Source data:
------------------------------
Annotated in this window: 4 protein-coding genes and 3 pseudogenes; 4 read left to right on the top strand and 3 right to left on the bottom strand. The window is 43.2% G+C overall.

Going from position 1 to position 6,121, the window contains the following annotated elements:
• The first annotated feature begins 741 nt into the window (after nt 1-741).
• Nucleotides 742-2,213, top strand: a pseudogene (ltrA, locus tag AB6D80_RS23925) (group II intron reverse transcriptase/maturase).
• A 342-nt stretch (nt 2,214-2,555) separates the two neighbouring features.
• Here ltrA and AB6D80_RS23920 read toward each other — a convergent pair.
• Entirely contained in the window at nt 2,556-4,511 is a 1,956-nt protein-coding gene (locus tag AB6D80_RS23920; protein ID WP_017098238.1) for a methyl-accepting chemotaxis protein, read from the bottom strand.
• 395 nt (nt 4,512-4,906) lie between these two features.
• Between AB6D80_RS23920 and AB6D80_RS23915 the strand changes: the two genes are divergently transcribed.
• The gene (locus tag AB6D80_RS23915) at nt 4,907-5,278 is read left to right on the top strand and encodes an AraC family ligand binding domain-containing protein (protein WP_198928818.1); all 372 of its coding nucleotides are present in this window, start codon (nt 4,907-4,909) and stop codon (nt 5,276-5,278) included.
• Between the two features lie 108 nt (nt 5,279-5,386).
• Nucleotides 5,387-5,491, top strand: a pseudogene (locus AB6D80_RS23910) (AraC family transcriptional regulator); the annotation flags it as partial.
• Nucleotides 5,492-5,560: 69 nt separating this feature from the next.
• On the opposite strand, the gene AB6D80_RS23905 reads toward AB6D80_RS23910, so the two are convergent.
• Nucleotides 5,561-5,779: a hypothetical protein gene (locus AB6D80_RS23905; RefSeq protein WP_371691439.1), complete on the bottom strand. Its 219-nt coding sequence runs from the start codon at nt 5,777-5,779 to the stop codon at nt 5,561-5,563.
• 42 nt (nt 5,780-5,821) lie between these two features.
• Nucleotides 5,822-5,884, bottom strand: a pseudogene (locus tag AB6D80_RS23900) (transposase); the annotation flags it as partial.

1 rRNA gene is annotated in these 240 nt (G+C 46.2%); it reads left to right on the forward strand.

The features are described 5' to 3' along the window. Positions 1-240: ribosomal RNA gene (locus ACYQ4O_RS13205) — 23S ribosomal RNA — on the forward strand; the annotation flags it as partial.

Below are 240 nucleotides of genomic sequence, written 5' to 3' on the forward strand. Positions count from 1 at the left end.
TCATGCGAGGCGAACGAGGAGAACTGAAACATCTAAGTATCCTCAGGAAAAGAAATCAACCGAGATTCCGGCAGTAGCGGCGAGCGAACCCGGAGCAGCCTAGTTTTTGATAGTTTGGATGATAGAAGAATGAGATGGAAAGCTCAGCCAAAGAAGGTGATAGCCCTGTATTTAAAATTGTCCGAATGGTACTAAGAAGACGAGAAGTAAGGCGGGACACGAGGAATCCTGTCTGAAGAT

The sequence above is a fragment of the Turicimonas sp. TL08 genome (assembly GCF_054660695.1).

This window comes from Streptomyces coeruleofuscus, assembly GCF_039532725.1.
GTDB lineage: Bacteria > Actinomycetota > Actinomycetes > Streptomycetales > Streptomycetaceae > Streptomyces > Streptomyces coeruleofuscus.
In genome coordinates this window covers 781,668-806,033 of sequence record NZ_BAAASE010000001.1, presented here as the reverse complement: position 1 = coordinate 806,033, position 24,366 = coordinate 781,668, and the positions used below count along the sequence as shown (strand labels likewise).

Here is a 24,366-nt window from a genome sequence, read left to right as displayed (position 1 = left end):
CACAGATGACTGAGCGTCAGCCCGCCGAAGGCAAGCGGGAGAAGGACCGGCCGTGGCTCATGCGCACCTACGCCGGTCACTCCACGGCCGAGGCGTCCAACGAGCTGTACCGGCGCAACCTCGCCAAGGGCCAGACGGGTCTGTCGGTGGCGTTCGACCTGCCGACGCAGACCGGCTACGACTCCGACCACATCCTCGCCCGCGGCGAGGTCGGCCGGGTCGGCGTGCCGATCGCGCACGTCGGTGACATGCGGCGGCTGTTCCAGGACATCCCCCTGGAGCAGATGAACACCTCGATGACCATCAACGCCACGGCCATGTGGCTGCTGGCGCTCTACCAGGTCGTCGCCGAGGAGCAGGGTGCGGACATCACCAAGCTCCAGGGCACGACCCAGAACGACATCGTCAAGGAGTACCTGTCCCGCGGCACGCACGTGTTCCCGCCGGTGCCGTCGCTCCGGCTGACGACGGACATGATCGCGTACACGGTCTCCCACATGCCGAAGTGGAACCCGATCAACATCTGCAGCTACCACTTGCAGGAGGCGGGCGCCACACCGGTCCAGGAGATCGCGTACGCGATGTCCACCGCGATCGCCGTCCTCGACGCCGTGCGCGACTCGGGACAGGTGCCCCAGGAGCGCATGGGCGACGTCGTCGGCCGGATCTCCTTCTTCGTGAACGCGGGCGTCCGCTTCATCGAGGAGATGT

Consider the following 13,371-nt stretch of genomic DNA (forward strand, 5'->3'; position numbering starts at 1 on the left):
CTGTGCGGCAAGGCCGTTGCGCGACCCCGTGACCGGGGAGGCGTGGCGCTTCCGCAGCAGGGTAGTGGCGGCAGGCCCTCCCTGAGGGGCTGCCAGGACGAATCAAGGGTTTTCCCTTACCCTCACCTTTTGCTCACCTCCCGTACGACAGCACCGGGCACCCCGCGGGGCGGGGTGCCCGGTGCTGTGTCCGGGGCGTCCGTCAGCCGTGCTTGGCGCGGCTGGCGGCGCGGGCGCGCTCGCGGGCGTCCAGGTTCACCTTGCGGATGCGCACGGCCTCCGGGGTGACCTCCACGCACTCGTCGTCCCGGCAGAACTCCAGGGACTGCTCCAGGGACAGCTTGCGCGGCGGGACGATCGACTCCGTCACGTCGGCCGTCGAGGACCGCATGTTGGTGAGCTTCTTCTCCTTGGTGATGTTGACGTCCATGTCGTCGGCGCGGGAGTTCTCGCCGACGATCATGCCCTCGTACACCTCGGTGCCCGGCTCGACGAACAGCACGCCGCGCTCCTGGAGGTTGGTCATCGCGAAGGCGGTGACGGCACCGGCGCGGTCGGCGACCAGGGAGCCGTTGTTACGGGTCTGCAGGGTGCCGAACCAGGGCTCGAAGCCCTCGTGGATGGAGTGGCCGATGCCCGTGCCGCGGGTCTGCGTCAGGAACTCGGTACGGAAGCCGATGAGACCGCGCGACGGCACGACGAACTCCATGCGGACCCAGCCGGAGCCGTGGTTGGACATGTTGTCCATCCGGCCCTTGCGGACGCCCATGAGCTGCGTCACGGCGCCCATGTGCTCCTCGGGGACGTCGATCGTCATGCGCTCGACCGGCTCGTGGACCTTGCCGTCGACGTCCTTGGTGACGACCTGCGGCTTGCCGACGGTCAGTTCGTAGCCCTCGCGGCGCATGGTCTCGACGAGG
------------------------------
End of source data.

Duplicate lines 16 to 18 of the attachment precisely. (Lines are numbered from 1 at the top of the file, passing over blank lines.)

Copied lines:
• 42 nt (nt 5,780-5,821) lie between these two features.
• Nucleotides 5,822-5,884, bottom strand: a pseudogene (locus tag AB6D80_RS23900) (transposase); the annotation flags it as partial.

1 rRNA gene is annotated in these 240 nt (G+C 46.2%); it reads left to right on the forward strand.